Another day, another spate of layoffs announced.
The growth in job-cut announcements is becoming reminiscent of late 2001 and early 2002, when the global economies crumbled following the Sept. 11, 2001 terrorist attacks and suffered the first of what could become two recessions in less than eight years.
On Wednesday, for example, Xerox announced that it plans to cut 3,000 jobs, or 5 percent of its total work force, because of a slowdown of orders from major corporations, according to the Associated Press. As a result, the company said, it will take a pre-tax restructuring charge of about $400 million in the fourth quarter.
Further, Chrysler LLC announced that on December 31 it will make a total of 1,825 job cuts related to the elimination of a production shift at a Toledo, Ohio assembly plant and the accelerated closure of a Newark, Delaware assembly plant. “The markets are facing unprecedented turmoil and we are in a time of historic change in the auto industry,” said Frank Ewasyshyn, executive vice president of manufacturing for the auto maker. “These tough, but necessary steps are vital to our long-term viability.”
Meanwhile, General Motors plans to cuts its salaried and contract workforce, according to Reuters. The cuts would start in late 2008 and early 2009, according to the report.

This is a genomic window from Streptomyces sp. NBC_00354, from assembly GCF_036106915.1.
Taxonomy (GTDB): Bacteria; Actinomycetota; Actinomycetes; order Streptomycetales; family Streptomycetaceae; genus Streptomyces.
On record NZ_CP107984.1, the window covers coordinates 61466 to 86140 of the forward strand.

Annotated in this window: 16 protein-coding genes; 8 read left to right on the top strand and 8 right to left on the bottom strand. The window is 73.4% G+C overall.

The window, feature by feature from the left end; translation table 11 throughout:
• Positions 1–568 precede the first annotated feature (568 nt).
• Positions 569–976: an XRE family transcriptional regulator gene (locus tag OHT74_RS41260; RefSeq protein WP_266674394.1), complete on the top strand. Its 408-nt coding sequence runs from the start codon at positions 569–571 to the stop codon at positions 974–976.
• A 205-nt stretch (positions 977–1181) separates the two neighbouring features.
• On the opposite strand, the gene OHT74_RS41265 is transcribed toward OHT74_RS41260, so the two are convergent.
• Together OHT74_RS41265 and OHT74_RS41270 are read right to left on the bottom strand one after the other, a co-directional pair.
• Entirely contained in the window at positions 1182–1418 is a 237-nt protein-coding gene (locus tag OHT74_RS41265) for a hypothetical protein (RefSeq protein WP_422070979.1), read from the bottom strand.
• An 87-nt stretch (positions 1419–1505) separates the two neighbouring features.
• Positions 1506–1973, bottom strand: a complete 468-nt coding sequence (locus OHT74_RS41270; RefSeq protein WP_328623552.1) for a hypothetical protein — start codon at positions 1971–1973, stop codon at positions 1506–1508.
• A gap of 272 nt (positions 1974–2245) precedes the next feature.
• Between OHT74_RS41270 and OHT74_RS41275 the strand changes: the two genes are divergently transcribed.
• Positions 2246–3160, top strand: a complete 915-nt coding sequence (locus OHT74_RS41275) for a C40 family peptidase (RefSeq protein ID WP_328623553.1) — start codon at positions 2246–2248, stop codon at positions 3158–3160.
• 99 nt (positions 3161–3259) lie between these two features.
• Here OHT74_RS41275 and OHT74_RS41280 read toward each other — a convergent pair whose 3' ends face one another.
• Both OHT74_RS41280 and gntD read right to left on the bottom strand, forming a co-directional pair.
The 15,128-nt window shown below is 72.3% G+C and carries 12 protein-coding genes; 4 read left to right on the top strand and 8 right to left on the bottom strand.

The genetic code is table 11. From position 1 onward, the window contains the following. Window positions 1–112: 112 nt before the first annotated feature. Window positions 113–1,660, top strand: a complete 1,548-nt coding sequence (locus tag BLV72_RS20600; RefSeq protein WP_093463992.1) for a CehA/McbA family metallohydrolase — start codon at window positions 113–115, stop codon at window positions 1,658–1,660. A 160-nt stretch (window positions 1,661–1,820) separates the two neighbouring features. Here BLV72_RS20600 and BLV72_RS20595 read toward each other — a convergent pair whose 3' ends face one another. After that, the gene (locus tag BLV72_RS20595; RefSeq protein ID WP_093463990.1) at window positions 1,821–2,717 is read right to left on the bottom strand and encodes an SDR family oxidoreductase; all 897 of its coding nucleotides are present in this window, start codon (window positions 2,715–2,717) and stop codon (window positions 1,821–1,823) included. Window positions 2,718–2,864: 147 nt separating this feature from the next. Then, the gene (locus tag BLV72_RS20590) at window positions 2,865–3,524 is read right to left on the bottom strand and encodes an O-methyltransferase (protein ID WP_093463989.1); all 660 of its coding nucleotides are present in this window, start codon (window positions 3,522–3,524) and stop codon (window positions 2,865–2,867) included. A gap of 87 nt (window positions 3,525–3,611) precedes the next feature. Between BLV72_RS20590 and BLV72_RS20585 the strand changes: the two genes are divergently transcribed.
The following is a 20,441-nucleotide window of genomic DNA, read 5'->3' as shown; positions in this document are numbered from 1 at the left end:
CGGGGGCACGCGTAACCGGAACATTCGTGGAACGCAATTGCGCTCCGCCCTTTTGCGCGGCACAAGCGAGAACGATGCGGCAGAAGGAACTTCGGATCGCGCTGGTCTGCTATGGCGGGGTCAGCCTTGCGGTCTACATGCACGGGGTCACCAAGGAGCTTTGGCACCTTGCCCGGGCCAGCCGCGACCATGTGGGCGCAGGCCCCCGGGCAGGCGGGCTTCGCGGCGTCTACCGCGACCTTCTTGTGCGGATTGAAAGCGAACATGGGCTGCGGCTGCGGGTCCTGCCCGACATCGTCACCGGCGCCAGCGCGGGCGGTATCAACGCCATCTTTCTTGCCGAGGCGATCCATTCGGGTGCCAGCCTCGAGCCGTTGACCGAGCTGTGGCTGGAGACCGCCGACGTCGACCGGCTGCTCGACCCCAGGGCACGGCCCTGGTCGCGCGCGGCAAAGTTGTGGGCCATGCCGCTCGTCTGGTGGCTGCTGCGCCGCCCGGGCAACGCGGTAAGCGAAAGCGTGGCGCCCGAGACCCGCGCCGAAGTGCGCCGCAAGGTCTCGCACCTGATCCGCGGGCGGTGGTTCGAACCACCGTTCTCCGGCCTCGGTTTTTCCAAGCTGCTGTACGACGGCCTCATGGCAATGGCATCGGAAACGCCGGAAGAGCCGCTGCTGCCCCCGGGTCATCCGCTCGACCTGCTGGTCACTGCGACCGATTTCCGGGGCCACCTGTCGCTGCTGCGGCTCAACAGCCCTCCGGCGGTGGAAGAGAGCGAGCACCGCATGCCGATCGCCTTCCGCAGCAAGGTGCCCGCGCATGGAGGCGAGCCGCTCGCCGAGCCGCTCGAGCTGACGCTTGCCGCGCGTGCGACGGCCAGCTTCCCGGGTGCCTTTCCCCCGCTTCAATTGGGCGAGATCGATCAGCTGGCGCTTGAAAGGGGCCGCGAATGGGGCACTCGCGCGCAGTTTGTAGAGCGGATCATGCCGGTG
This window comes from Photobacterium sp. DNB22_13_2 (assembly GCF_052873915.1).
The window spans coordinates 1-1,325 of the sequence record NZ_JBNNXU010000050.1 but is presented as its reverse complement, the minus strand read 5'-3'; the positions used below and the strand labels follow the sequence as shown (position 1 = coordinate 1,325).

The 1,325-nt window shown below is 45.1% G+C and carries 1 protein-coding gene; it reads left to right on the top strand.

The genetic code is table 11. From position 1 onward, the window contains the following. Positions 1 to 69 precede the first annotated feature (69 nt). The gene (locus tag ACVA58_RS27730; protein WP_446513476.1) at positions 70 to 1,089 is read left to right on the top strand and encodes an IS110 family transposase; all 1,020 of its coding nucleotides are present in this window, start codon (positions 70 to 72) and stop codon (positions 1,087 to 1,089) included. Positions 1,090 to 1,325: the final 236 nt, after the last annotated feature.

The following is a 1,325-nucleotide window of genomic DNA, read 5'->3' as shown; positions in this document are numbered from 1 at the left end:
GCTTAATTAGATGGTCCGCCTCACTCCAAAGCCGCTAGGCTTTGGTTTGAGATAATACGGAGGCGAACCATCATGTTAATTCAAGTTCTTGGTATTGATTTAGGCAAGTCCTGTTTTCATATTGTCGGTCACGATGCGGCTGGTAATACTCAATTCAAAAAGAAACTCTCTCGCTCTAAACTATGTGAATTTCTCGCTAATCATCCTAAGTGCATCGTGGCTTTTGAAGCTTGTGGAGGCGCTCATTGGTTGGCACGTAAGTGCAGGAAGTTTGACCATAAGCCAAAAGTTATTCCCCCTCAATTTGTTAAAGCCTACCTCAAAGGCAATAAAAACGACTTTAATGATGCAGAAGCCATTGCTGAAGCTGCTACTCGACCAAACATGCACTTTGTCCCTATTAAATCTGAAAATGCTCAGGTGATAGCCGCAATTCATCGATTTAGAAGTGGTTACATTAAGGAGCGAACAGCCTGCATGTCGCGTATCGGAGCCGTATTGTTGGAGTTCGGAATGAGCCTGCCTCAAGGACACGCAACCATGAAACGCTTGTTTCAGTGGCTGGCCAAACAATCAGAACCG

The wire service also reported that GM is suspending matching payments to employee 401(K) plans as of November 1. It also plans to suspend its tuition-assistance and adoption-assistance programs for its salaried employees by the end of the year.
The Wall Street Journal is also reporting that Goldman Sachs Group Inc., which recently decided to register as a bank, plans to cut about 10 percent of its 32,500 employees. The cuts are expected to be made throughout the company.
Also on Thursday, Janus Capital Group announced that it would reduce its workforce by about 9 percent, yielding an expected $15 million in annualized savings. The staff reduction is part of a firm-wide effort to cut costs, including general and administrative expenses, by $25 million to $30 million.
Late last night, Terex and AllianceBernstein also announced job cuts.
On Thursday the Labor Department reported that new claims for jobless benefits increased by more than expected last week. “Given the financial damage to date, I cannot see how we can avoid a significant rise in layoffs and unemployment,” former Federal Reserve chairman Alan Greenspan told a House committee Thursday.
Further, a new Watson Wyatt survey found that 26 percent of 248 companies are planning layoffs in the next 12 months, with 9 percent already having instituted them. Conducted in mid-October, the study found that another quarter are expecting to institute hiring freezes.
The survey also found that nearly one quarter (23 percent) of companies are planning on raising employee contributions to health care plans.